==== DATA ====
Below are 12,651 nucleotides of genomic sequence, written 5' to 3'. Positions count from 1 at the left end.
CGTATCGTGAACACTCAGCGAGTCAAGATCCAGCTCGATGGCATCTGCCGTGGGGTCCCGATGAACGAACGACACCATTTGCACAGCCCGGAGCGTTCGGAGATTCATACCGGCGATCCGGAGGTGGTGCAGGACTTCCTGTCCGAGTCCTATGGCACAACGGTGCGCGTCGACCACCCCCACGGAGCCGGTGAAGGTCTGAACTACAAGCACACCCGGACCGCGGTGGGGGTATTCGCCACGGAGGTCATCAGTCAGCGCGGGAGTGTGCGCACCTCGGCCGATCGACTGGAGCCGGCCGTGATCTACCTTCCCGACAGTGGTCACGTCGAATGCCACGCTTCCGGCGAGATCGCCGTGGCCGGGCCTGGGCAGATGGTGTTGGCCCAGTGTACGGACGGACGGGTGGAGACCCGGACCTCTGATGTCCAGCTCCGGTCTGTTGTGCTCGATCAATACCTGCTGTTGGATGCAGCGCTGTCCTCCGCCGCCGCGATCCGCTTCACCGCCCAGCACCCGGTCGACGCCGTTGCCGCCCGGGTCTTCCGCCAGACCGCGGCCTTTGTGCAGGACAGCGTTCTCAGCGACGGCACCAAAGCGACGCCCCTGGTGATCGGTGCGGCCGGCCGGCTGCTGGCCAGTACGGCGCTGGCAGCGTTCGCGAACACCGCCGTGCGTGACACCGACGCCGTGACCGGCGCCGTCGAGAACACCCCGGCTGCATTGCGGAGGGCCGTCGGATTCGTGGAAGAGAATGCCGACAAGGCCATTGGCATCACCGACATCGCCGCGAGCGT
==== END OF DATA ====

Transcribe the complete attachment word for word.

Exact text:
Below are 12,651 nucleotides of genomic sequence, written 5' to 3'. Positions count from 1 at the left end.
CGTATCGTGAACACTCAGCGAGTCAAGATCCAGCTCGATGGCATCTGCCGTGGGGTCCCGATGAACGAACGACACCATTTGCACAGCCCGGAGCGTTCGGAGATTCATACCGGCGATCCGGAGGTGGTGCAGGACTTCCTGTCCGAGTCCTATGGCACAACGGTGCGCGTCGACCACCCCCACGGAGCCGGTGAAGGTCTGAACTACAAGCACACCCGGACCGCGGTGGGGGTATTCGCCACGGAGGTCATCAGTCAGCGCGGGAGTGTGCGCACCTCGGCCGATCGACTGGAGCCGGCCGTGATCTACCTTCCCGACAGTGGTCACGTCGAATGCCACGCTTCCGGCGAGATCGCCGTGGCCGGGCCTGGGCAGATGGTGTTGGCCCAGTGTACGGACGGACGGGTGGAGACCCGGACCTCTGATGTCCAGCTCCGGTCTGTTGTGCTCGATCAATACCTGCTGTTGGATGCAGCGCTGTCCTCCGCCGCCGCGATCCGCTTCACCGCCCAGCACCCGGTCGACGCCGTTGCCGCCCGGGTCTTCCGCCAGACCGCGGCCTTTGTGCAGGACAGCGTTCTCAGCGACGGCACCAAAGCGACGCCCCTGGTGATCGGTGCGGCCGGCCGGCTGCTGGCCAGTACGGCGCTGGCAGCGTTCGCGAACACCGCCGTGCGTGACACCGACGCCGTGACCGGCGCCGTCGAGAACACCCCGGCTGCATTGCGGAGGGCCGTCGGATTCGTGGAAGAGAATGCCGACAAGGCCATTGGCATCACCGACATCGCCGCGAGCGT